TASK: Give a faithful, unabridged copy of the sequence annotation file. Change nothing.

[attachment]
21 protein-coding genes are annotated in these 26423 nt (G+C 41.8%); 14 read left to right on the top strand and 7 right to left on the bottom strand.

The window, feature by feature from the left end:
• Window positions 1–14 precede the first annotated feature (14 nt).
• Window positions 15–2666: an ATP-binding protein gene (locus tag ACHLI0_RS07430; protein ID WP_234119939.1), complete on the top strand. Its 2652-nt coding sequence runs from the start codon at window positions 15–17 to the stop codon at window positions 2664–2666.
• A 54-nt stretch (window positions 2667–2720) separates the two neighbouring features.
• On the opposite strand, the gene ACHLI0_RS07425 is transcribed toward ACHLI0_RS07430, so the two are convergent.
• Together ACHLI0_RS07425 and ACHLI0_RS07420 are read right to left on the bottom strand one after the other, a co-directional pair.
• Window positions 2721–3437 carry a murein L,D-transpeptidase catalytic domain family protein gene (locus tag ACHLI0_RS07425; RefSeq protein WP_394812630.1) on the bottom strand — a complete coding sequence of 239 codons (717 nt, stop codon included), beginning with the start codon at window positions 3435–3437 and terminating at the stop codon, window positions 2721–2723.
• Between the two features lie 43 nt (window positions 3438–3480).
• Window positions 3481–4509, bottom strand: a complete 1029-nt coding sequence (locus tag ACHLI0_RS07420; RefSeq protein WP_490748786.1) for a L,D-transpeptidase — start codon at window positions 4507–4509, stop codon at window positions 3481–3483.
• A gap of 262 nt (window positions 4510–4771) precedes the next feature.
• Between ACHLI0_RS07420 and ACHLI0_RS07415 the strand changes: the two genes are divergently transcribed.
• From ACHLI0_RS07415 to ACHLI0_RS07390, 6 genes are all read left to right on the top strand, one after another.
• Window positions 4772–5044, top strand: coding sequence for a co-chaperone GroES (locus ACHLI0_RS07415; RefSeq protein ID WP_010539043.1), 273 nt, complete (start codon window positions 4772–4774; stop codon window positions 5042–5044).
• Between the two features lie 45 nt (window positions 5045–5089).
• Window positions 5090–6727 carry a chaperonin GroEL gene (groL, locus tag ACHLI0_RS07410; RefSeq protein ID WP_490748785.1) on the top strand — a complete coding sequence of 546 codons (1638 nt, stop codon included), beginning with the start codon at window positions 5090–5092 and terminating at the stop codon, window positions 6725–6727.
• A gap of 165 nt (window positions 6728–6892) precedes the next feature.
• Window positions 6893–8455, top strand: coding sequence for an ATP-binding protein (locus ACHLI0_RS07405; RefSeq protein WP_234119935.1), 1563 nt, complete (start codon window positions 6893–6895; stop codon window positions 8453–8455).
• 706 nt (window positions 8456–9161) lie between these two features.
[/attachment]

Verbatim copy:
21 protein-coding genes are annotated in these 26423 nt (G+C 41.8%); 14 read left to right on the top strand and 7 right to left on the bottom strand.

The window, feature by feature from the left end:
• Window positions 1–14 precede the first annotated feature (14 nt).
• Window positions 15–2666: an ATP-binding protein gene (locus tag ACHLI0_RS07430; protein ID WP_234119939.1), complete on the top strand. Its 2652-nt coding sequence runs from the start codon at window positions 15–17 to the stop codon at window positions 2664–2666.
• A 54-nt stretch (window positions 2667–2720) separates the two neighbouring features.
• On the opposite strand, the gene ACHLI0_RS07425 is transcribed toward ACHLI0_RS07430, so the two are convergent.
• Together ACHLI0_RS07425 and ACHLI0_RS07420 are read right to left on the bottom strand one after the other, a co-directional pair.
• Window positions 2721–3437 carry a murein L,D-transpeptidase catalytic domain family protein gene (locus tag ACHLI0_RS07425; RefSeq protein WP_394812630.1) on the bottom strand — a complete coding sequence of 239 codons (717 nt, stop codon included), beginning with the start codon at window positions 3435–3437 and terminating at the stop codon, window positions 2721–2723.
• Between the two features lie 43 nt (window positions 3438–3480).
• Window positions 3481–4509, bottom strand: a complete 1029-nt coding sequence (locus tag ACHLI0_RS07420; RefSeq protein WP_490748786.1) for a L,D-transpeptidase — start codon at window positions 4507–4509, stop codon at window positions 3481–3483.
• A gap of 262 nt (window positions 4510–4771) precedes the next feature.
• Between ACHLI0_RS07420 and ACHLI0_RS07415 the strand changes: the two genes are divergently transcribed.
• From ACHLI0_RS07415 to ACHLI0_RS07390, 6 genes are all read left to right on the top strand, one after another.
• Window positions 4772–5044, top strand: coding sequence for a co-chaperone GroES (locus ACHLI0_RS07415; RefSeq protein ID WP_010539043.1), 273 nt, complete (start codon window positions 4772–4774; stop codon window positions 5042–5044).
• Between the two features lie 45 nt (window positions 5045–5089).
• Window positions 5090–6727 carry a chaperonin GroEL gene (groL, locus tag ACHLI0_RS07410; RefSeq protein ID WP_490748785.1) on the top strand — a complete coding sequence of 546 codons (1638 nt, stop codon included), beginning with the start codon at window positions 5090–5092 and terminating at the stop codon, window positions 6725–6727.
• A gap of 165 nt (window positions 6728–6892) precedes the next feature.
• Window positions 6893–8455, top strand: coding sequence for an ATP-binding protein (locus ACHLI0_RS07405; RefSeq protein WP_234119935.1), 1563 nt, complete (start codon window positions 6893–6895; stop codon window positions 8453–8455).
• 706 nt (window positions 8456–9161) lie between these two features.